Magical Thinking


It was one of those days at when the old guys had the floor. One of the regulars, a retired (and understandably crotchety) fella from Canada had this to say:

“You want to know what drives me to distraction? Magical thinking — the sort of thought process some ‘experts’ rely on. A guy goes into a boiler room and scratches his head because the system is one he isn’t familiar with, so he ‘fixes it’ by trying to change it to something he thinks he understands. But now nothing works, so he shrugs and tells the customer that it’s really old and they should upgrade to something new, meaning something that he thinks he understands.

“This happened to my wife and I two years ago when our air-conditioning system developed a leak. We have an insurance plan that covers all the equipment in our home. I was going to repair the a/c since I had installed it 20 years ago, but my wife insisted I call the insurance company because that’s what we’re paying them for.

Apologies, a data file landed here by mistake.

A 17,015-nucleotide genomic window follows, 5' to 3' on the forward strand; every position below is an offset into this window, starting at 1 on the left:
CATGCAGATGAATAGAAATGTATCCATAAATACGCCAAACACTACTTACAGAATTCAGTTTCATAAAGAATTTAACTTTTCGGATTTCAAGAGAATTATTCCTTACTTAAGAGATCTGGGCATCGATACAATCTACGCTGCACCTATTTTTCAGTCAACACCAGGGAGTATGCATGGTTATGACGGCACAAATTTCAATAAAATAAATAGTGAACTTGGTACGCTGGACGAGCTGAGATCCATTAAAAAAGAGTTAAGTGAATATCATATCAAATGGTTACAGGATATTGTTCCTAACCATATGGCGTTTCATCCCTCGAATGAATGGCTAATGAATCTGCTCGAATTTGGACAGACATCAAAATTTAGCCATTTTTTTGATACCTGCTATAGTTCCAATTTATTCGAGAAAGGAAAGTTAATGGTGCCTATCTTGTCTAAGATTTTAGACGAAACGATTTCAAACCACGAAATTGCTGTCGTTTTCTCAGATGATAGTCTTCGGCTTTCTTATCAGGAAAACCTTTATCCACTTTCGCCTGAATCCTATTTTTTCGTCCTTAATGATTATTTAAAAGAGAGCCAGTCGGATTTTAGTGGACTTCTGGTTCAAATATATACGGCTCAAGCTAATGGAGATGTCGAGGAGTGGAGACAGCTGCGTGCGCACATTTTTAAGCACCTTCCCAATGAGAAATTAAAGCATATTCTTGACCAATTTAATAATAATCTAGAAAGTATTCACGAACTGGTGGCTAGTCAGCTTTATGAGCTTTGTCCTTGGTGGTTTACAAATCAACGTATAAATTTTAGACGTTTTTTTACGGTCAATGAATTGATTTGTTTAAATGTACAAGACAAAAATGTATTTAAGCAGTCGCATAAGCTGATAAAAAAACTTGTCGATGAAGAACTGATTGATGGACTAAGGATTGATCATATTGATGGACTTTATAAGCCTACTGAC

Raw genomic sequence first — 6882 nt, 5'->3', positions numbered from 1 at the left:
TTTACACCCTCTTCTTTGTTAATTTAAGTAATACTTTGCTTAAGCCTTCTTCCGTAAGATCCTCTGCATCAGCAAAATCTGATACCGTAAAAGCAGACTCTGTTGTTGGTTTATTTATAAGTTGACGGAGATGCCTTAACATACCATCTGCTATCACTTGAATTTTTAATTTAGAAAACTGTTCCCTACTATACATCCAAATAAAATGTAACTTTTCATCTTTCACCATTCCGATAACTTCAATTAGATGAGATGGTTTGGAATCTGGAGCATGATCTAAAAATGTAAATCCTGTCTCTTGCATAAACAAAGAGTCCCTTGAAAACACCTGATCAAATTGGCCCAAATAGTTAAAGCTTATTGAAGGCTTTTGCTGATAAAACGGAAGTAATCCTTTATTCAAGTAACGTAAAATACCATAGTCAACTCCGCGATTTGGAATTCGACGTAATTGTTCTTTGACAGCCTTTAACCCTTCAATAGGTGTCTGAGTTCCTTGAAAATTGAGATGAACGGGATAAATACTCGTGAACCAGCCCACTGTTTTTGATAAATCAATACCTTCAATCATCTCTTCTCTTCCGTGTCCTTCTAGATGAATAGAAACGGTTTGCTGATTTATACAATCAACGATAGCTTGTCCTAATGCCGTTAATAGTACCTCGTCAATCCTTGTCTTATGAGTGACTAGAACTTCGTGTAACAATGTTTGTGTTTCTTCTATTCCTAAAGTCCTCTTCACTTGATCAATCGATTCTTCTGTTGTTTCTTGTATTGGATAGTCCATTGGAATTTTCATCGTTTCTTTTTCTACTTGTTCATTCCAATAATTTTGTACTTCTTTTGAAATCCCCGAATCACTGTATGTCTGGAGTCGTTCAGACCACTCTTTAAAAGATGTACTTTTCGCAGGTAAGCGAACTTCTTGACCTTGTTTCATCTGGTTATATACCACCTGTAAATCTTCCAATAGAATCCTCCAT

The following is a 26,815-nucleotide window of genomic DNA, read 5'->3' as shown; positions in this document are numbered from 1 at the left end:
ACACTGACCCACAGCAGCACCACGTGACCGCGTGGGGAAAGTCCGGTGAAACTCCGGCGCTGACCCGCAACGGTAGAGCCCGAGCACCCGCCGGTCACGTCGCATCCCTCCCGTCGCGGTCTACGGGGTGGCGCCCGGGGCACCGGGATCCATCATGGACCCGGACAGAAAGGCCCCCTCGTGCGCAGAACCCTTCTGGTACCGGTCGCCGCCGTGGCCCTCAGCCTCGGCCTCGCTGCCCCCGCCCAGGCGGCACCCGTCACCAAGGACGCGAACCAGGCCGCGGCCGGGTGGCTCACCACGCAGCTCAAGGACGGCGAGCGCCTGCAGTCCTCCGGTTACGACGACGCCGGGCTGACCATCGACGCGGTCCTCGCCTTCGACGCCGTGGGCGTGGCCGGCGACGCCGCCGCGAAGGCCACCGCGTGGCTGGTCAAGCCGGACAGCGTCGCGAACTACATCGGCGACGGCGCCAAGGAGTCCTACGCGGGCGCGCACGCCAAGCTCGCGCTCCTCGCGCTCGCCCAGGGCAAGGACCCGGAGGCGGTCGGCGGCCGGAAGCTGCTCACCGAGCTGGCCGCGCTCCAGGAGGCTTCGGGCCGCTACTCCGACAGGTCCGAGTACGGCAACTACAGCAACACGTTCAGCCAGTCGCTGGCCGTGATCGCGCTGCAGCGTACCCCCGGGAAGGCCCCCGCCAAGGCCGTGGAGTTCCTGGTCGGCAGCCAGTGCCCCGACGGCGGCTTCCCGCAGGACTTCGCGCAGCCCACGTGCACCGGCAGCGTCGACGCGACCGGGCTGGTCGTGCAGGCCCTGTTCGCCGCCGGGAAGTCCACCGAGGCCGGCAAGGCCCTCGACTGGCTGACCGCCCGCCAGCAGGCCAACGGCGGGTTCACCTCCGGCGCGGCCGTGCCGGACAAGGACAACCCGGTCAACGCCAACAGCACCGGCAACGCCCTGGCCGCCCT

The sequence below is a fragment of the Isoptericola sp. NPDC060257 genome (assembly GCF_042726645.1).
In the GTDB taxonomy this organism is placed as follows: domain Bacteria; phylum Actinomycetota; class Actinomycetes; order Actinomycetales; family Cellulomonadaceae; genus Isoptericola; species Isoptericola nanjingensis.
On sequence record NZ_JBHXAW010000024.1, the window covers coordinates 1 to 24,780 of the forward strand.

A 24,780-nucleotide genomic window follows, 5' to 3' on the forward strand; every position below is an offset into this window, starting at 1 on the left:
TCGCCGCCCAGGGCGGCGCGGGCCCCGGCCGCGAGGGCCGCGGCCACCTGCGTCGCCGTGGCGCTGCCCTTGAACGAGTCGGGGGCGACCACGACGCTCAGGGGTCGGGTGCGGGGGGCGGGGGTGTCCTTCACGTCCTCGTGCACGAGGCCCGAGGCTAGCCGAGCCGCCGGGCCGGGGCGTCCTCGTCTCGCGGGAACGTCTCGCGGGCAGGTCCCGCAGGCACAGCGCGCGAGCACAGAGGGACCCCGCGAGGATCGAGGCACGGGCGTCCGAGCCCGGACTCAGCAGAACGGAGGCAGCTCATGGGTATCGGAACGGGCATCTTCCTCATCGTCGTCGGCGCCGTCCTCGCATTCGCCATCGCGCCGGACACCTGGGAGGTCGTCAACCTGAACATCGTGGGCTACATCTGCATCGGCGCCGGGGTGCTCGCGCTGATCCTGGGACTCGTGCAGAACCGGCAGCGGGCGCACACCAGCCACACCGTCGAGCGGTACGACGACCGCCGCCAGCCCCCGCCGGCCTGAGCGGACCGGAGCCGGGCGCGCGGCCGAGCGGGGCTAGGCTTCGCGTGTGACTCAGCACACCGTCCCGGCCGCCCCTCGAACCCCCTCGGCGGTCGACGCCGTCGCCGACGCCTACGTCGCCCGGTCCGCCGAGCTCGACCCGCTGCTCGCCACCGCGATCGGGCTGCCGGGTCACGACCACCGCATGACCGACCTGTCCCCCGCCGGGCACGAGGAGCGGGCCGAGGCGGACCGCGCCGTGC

“They sent some wet-behind-the-ears apprentice who, after two hours, tells me the leak is happening because I used ACR pipe instead of tubing. He said it had too many silfossed joints.

“I told him to leave and I repaired it myself. That child was using magical thinking. He didn’t know what was wrong so he grasped at the most outlandish problem he could think of. He decided that the only way to repair the system was to repipe everything with tubing. Really?! How about trying to educate yourself so you do understand, or just admit you’re stumped and you’re going to call in someone more knowledgeable.”